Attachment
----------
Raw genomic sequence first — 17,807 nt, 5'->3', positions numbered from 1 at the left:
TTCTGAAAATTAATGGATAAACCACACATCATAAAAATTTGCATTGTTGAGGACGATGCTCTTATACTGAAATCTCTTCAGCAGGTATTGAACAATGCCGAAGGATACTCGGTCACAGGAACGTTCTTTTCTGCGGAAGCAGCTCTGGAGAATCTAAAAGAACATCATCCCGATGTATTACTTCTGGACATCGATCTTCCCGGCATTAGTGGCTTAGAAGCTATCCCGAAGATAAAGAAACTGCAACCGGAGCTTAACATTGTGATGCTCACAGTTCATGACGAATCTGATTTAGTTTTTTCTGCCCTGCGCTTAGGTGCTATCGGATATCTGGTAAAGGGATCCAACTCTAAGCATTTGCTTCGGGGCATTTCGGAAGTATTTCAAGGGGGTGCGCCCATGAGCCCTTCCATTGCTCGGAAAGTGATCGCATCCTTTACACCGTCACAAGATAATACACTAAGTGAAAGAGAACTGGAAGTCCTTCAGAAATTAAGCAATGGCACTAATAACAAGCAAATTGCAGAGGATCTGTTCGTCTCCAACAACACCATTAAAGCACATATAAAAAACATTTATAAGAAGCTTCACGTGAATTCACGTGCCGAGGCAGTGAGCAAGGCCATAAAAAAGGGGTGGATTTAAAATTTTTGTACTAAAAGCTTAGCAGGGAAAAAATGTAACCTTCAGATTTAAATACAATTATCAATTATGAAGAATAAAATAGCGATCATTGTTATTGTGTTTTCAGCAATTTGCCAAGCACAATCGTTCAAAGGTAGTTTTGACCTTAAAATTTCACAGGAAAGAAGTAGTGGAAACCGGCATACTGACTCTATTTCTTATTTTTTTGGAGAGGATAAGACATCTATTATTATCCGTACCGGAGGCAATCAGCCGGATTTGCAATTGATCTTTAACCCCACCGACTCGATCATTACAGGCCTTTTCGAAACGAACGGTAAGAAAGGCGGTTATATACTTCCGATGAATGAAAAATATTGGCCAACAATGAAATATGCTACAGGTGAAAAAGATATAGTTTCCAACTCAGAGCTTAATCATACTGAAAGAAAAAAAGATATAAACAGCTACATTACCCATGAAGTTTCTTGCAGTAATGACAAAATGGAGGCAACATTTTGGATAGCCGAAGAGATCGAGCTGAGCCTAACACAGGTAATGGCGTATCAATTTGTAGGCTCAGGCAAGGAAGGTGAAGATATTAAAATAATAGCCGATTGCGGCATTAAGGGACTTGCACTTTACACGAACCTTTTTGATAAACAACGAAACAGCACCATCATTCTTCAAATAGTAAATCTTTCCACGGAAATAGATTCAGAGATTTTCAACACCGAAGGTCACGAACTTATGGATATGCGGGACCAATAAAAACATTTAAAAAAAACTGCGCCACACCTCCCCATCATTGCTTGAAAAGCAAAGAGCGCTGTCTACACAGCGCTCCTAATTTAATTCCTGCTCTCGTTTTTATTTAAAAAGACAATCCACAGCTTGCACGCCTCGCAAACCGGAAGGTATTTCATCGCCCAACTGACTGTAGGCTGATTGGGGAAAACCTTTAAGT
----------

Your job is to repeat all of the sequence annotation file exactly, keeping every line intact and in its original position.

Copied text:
Raw genomic sequence first — 17,807 nt, 5'->3', positions numbered from 1 at the left:
TTCTGAAAATTAATGGATAAACCACACATCATAAAAATTTGCATTGTTGAGGACGATGCTCTTATACTGAAATCTCTTCAGCAGGTATTGAACAATGCCGAAGGATACTCGGTCACAGGAACGTTCTTTTCTGCGGAAGCAGCTCTGGAGAATCTAAAAGAACATCATCCCGATGTATTACTTCTGGACATCGATCTTCCCGGCATTAGTGGCTTAGAAGCTATCCCGAAGATAAAGAAACTGCAACCGGAGCTTAACATTGTGATGCTCACAGTTCATGACGAATCTGATTTAGTTTTTTCTGCCCTGCGCTTAGGTGCTATCGGATATCTGGTAAAGGGATCCAACTCTAAGCATTTGCTTCGGGGCATTTCGGAAGTATTTCAAGGGGGTGCGCCCATGAGCCCTTCCATTGCTCGGAAAGTGATCGCATCCTTTACACCGTCACAAGATAATACACTAAGTGAAAGAGAACTGGAAGTCCTTCAGAAATTAAGCAATGGCACTAATAACAAGCAAATTGCAGAGGATCTGTTCGTCTCCAACAACACCATTAAAGCACATATAAAAAACATTTATAAGAAGCTTCACGTGAATTCACGTGCCGAGGCAGTGAGCAAGGCCATAAAAAAGGGGTGGATTTAAAATTTTTGTACTAAAAGCTTAGCAGGGAAAAAATGTAACCTTCAGATTTAAATACAATTATCAATTATGAAGAATAAAATAGCGATCATTGTTATTGTGTTTTCAGCAATTTGCCAAGCACAATCGTTCAAAGGTAGTTTTGACCTTAAAATTTCACAGGAAAGAAGTAGTGGAAACCGGCATACTGACTCTATTTCTTATTTTTTTGGAGAGGATAAGACATCTATTATTATCCGTACCGGAGGCAATCAGCCGGATTTGCAATTGATCTTTAACCCCACCGACTCGATCATTACAGGCCTTTTCGAAACGAACGGTAAGAAAGGCGGTTATATACTTCCGATGAATGAAAAATATTGGCCAACAATGAAATATGCTACAGGTGAAAAAGATATAGTTTCCAACTCAGAGCTTAATCATACTGAAAGAAAAAAAGATATAAACAGCTACATTACCCATGAAGTTTCTTGCAGTAATGACAAAATGGAGGCAACATTTTGGATAGCCGAAGAGATCGAGCTGAGCCTAACACAGGTAATGGCGTATCAATTTGTAGGCTCAGGCAAGGAAGGTGAAGATATTAAAATAATAGCCGATTGCGGCATTAAGGGACTTGCACTTTACACGAACCTTTTTGATAAACAACGAAACAGCACCATCATTCTTCAAATAGTAAATCTTTCCACGGAAATAGATTCAGAGATTTTCAACACCGAAGGTCACGAACTTATGGATATGCGGGACCAATAAAAACATTTAAAAAAAACTGCGCCACACCTCCCCATCATTGCTTGAAAAGCAAAGAGCGCTGTCTACACAGCGCTCCTAATTTAATTCCTGCTCTCGTTTTTATTTAAAAAGACAATCCACAGCTTGCACGCCTCGCAAACCGGAAGGTATTTCATCGCCCAACTGACTGTAGGCTGATTGGGGAAAACCTTTAAGT